With regard to fish oils, which were also part of our healthy food pattern, a growing body of research indicates their protective role in depression, attributable to their high content of n-3 PUFA EPA and DHA(Reference Freeman11). Indeed, epidemiological and intervention studies have revealed that low n-3 intake is associated with PPD(Reference Leung and Kaplan10, Reference Rees, Austin and Parker25), whereas a meta-analysis of twenty-three ecological studies revealed that high DHA levels in breast milk and higher seafood consumption were predictive of lower PPD rates(Reference Hibbeln26). There are only few studies on the role of other nutrients in the development of PPD and the evidence is conflicting(Reference Beard, Hendricks and Perez27Reference Wojcik, Dudek and Schlegel-Zawadzka30).

The olive oil-rich Mediterranean diet has been associated with reduced risk for Alzheimer's disease(Reference Luchsinger and Mayeux31, Reference Scarmeas, Luchsinger and Schupf32), which is more prevalent in women. It is interesting that a significant risk factor of Alzheimer's disease is a life history of stress and depression(Reference Bao, Meynen and Swaab33, Reference Simard, Hudon and van Reekum34), which, in women, often begins with an episode of PPD(Reference Robling, Paykel and Dunn35). To our knowledge, ours is the first study that shows a protective effect of olive oil intake (>40 g/d) during pregnancy on PPD. Further research is required to extend the possible protective effects of olive oil in risk of depression and other affective disorders in general. Olive oil is unique in the sense that it is the only vegetable oil containing high sources of MUFA and specific antioxidants. Its high concentration of oleic acid renders olive oil resistant to lipid peroxidation(Reference Mensink and Katan36, Reference Kasdallah-Grissa, Nakbi and Koubaa37). Moreover, olive oil has a high concentration in α-tocopherol (the most antioxidant form of vitamin E), carotenoids (such as xanthophyll and lycopene with antioxidant properties) and polyphenols with known antioxidant capacity (hydroxytyrosol and oleuropein)(Reference Fabiani, Rosignoli and De Bartolomeo38). On account of these natural antioxidant ingredients, olive oil may potently inhibit the oxidative stress, free radical formation and neurotoxicity associated with depressive symptoms(Reference Paiva-Martins, Fernandes and Rocha39).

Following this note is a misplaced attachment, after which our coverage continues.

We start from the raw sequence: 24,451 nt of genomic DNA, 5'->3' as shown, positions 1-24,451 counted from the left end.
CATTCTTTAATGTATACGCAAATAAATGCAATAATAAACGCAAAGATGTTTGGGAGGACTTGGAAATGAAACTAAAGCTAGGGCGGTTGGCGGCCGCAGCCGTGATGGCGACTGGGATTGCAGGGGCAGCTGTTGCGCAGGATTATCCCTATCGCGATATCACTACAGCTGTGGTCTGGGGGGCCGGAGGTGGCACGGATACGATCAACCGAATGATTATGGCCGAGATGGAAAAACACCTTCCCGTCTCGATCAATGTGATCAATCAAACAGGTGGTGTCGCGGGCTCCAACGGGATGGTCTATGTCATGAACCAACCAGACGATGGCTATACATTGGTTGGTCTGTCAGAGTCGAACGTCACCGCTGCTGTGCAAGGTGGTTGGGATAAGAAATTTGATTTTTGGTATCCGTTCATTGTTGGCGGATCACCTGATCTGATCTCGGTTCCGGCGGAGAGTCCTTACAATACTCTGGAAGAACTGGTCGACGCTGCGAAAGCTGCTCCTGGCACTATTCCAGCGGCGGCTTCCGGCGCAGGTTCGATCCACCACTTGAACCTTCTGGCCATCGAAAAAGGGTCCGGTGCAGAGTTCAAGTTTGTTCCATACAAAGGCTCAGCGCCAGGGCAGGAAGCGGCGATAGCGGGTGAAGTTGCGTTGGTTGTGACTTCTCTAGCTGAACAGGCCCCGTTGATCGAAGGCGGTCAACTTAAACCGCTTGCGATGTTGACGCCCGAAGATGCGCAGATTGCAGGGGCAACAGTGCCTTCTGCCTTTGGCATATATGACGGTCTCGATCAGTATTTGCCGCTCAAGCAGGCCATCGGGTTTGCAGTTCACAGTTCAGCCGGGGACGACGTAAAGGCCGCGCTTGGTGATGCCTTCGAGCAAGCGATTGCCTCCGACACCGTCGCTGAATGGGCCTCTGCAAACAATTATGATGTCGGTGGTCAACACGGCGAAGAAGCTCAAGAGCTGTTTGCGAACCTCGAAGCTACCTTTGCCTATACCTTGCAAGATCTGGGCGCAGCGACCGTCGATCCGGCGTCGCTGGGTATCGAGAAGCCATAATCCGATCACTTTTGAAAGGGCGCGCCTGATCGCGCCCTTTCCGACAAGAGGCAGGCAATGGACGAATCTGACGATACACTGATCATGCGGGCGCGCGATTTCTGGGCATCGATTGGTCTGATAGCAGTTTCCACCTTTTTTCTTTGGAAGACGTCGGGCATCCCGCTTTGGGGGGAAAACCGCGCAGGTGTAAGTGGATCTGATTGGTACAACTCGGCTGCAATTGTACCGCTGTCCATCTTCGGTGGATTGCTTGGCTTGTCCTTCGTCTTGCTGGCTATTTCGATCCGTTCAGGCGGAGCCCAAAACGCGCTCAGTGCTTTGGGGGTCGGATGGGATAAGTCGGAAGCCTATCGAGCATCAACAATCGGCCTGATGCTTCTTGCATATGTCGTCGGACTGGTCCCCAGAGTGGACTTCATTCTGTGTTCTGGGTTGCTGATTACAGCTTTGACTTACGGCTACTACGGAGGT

Strengths and limitations

The strengths of the present study include the population-based prospective design, reasonable numbers of women with PPD symptoms and detailed data for dietary intake during pregnancy. The study population included women from the follow-up of a birth cohort, giving us the opportunity to account for the effect of exposures during pregnancy and early life measured prospectively within the cohort. The exclusion of women diagnosed with psychiatric disorders before pregnancy, as well as adjustment for several sociodemographic variables, reduced the likelihood of confounding. Participants were unaware of the hypothesis being tested; therefore, misclassification of intake estimated by the FFQ is likely to be random with respect to depressive symptoms.

The assessment of dietary intake in pregnant women is complicated because of various factors depending on the period of pregnancy. Appetite fluctuations may influence diet reports and partly explain poor correlations between dietary measurements. In the present analysis, there were specific questions on nausea symptoms during pregnancy and only 8 % of the study population reported nausea symptoms at the time of the interview. A sensitivity analysis excluding women with nausea symptoms at the time of the interview yielded essentially the same results (data not shown).